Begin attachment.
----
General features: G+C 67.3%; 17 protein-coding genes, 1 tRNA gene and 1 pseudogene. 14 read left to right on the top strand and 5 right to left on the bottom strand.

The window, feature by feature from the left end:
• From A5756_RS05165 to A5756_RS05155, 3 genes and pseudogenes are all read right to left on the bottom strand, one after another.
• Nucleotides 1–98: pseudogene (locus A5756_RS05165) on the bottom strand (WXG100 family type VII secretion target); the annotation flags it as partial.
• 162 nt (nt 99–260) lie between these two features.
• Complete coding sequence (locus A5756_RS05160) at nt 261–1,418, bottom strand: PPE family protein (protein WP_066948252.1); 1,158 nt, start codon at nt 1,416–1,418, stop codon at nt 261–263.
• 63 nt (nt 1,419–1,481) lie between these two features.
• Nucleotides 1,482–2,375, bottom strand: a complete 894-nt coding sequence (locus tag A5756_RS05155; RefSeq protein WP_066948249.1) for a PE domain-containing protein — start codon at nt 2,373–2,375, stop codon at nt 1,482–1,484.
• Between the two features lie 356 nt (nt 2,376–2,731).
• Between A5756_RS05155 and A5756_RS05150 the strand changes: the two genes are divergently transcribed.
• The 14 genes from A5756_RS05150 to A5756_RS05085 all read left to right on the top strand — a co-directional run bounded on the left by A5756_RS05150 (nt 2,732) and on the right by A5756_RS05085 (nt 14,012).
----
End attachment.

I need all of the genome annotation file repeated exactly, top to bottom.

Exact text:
General features: G+C 67.3%; 17 protein-coding genes, 1 tRNA gene and 1 pseudogene. 14 read left to right on the top strand and 5 right to left on the bottom strand.

The window, feature by feature from the left end:
• From A5756_RS05165 to A5756_RS05155, 3 genes and pseudogenes are all read right to left on the bottom strand, one after another.
• Nucleotides 1–98: pseudogene (locus A5756_RS05165) on the bottom strand (WXG100 family type VII secretion target); the annotation flags it as partial.
• 162 nt (nt 99–260) lie between these two features.
• Complete coding sequence (locus A5756_RS05160) at nt 261–1,418, bottom strand: PPE family protein (protein WP_066948252.1); 1,158 nt, start codon at nt 1,416–1,418, stop codon at nt 261–263.
• 63 nt (nt 1,419–1,481) lie between these two features.
• Nucleotides 1,482–2,375, bottom strand: a complete 894-nt coding sequence (locus tag A5756_RS05155; RefSeq protein WP_066948249.1) for a PE domain-containing protein — start codon at nt 2,373–2,375, stop codon at nt 1,482–1,484.
• Between the two features lie 356 nt (nt 2,376–2,731).
• Between A5756_RS05155 and A5756_RS05150 the strand changes: the two genes are divergently transcribed.
• The 14 genes from A5756_RS05150 to A5756_RS05085 all read left to right on the top strand — a co-directional run bounded on the left by A5756_RS05150 (nt 2,732) and on the right by A5756_RS05085 (nt 14,012).